Breastfeeding and Eating Right

Nutrition and Quick Healthy Meals for Nursing Mothers

Breastfeeding and Eating Right. Woman holding fork with healthy food.
Eating healthy meals gives you the nutrients and energy you need when you're breastfeeding. Tom Grill/The Image Bank/Getty Images

Breastfeeding and Eating Right

The answer to the age-old worry of what foods should you eat (or avoid eating) while you're breastfeeding is full of myths and old wives' tales. Many women are concerned that breastfeeding moms have too many dietary rules and restrictions to follow.  It might be scary to think you won't be able to eat well enough for your baby, or it might sound like you have to give up too many foods that you like.

It's enough to make some women think twice about breastfeeding. 

The truth is that there really aren't very many rules and restrictions for breastfeeding moms. Aside from needing about 500 extra calories a day, you can pretty much eat anything and everything you want, in moderation, of course.

So then, what foods should you eat when you're breastfeeding, what truly constitutes the "right" breastfeeding diet, and how can you possibly fit in healthy food choices in these harried days as a busy new mom?

Don't Worry About Being Perfect

You have plenty of other things to think about these days. There's no need to stress about having the perfect diet to build an abundant breast milk supply. Your body is prepared -- regardless of what you eat -- to make enough breast milk for your baby (or babies, as the case may be). With that said, it is still important to eat well so that your body and your breast milk has plenty of nutrients.

How to Get the Nutrients Your Body Needs

You can continue to take your prenatal vitamin while you're breastfeeding, but the majority of your nutrients should come from the foods you eat. Yes, your body has an excellent nutrient storage system for those times where you're not eating so well, but you need to give your body the actual nutrients to store.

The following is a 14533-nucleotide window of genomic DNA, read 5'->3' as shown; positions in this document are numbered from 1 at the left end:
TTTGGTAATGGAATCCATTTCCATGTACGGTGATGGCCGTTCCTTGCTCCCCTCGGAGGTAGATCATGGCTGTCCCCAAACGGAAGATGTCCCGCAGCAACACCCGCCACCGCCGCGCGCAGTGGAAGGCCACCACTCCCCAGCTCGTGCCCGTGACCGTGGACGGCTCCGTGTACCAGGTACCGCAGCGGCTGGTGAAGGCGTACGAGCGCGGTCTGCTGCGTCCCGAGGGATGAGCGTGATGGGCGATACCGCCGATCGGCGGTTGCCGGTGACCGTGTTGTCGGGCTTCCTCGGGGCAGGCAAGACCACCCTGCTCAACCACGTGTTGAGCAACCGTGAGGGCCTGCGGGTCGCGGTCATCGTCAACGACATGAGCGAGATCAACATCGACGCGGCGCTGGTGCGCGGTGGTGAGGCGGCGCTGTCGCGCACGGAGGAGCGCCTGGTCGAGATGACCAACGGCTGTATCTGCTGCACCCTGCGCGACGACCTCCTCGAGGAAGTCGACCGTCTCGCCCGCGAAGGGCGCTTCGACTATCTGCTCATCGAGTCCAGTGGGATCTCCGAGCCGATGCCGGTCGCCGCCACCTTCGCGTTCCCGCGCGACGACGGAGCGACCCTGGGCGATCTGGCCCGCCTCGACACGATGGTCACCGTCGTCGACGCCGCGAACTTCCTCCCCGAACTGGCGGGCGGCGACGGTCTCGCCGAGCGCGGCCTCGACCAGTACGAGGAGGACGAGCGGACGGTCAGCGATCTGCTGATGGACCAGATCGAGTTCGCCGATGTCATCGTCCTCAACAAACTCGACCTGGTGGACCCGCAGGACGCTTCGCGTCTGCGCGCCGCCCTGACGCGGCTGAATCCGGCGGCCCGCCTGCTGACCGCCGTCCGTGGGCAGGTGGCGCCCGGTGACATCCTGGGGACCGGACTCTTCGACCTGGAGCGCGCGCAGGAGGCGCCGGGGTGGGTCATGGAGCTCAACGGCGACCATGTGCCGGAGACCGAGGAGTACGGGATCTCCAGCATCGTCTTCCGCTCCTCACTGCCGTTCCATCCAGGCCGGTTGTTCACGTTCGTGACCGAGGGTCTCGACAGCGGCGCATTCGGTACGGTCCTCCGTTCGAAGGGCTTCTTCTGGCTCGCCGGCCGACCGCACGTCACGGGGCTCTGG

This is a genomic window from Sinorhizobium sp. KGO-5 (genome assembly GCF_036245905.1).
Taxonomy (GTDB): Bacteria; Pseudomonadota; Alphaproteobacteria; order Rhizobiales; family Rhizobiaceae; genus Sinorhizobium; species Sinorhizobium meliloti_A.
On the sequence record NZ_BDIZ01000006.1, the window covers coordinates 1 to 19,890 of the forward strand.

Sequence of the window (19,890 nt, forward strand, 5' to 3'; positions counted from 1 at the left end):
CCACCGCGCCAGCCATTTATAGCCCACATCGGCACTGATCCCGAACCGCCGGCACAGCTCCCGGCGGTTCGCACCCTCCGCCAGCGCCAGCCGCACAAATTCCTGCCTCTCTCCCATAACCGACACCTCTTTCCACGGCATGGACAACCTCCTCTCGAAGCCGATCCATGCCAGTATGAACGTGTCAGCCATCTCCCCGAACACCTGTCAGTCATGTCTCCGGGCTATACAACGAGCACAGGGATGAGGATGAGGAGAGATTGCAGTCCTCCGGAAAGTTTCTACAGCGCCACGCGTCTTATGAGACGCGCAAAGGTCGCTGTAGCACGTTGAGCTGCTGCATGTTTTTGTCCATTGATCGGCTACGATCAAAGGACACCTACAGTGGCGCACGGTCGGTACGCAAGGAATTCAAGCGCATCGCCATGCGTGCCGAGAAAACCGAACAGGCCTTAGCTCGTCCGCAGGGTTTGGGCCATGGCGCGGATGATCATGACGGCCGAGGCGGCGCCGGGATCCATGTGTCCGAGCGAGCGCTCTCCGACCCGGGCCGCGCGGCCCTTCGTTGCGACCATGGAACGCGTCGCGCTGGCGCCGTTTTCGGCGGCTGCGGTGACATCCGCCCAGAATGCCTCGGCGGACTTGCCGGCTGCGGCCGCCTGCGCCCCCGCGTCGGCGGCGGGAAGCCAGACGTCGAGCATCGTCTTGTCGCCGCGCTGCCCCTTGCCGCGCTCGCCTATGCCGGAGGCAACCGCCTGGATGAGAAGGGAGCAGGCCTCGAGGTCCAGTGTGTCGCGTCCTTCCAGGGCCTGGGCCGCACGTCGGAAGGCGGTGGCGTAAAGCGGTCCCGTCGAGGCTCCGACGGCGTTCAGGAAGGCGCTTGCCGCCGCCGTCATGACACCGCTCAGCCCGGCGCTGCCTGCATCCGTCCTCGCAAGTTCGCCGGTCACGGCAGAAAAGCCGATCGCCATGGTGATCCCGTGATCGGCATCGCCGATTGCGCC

To do this, try to eat a well-rounded -- not "perfect" -- diet as often as possible.

There is no one and only breastfeeding diet that you have to follow. Mothers across the world eat the foods that are part of their culture, and most can provide healthy breast milk for their children. So you can continue to eat the cultural foods that you're used to, but keep in mind that it's important to eat a variety of foods that are low in sugar, caffeine, fat, and salt.  Focus on foods that are high in iron (meat, dark leafy greens, broccoli, beans) and high in fiber  (whole grains, dried fruit, vegetables, beans). These foods will keep your body strong while you're breastfeeding. 

If you're a vegetarian or a vegan, or you have a medical issue such as iron deficiency anemia, you may have to take additional vitamins or supplements. Talk to your doctor about your situation to find out what you need to add to your everyday diet to make it more complete and healthy. 

How to Fit Eating Right into Your Day: 8 Tips for Quick and Nutritious Meals

You may feel totally consumed, time- and energy-wise, by your role as a breastfeeding mom.

It's hard to imagine taking any moments in the day for yourself, but it's actually very easy to fit healthy eating into the picture. Here are some ideas:

  • For breakfast, add some berries to your cereal or toss some dried fruit and granola into low-fat yogurt. If you're a bagel lover, add some chopped peppers and carrots to your cream cheese, or top it with cottage cheese.
  • For lunch or dinner, add some beans and peas to a salad.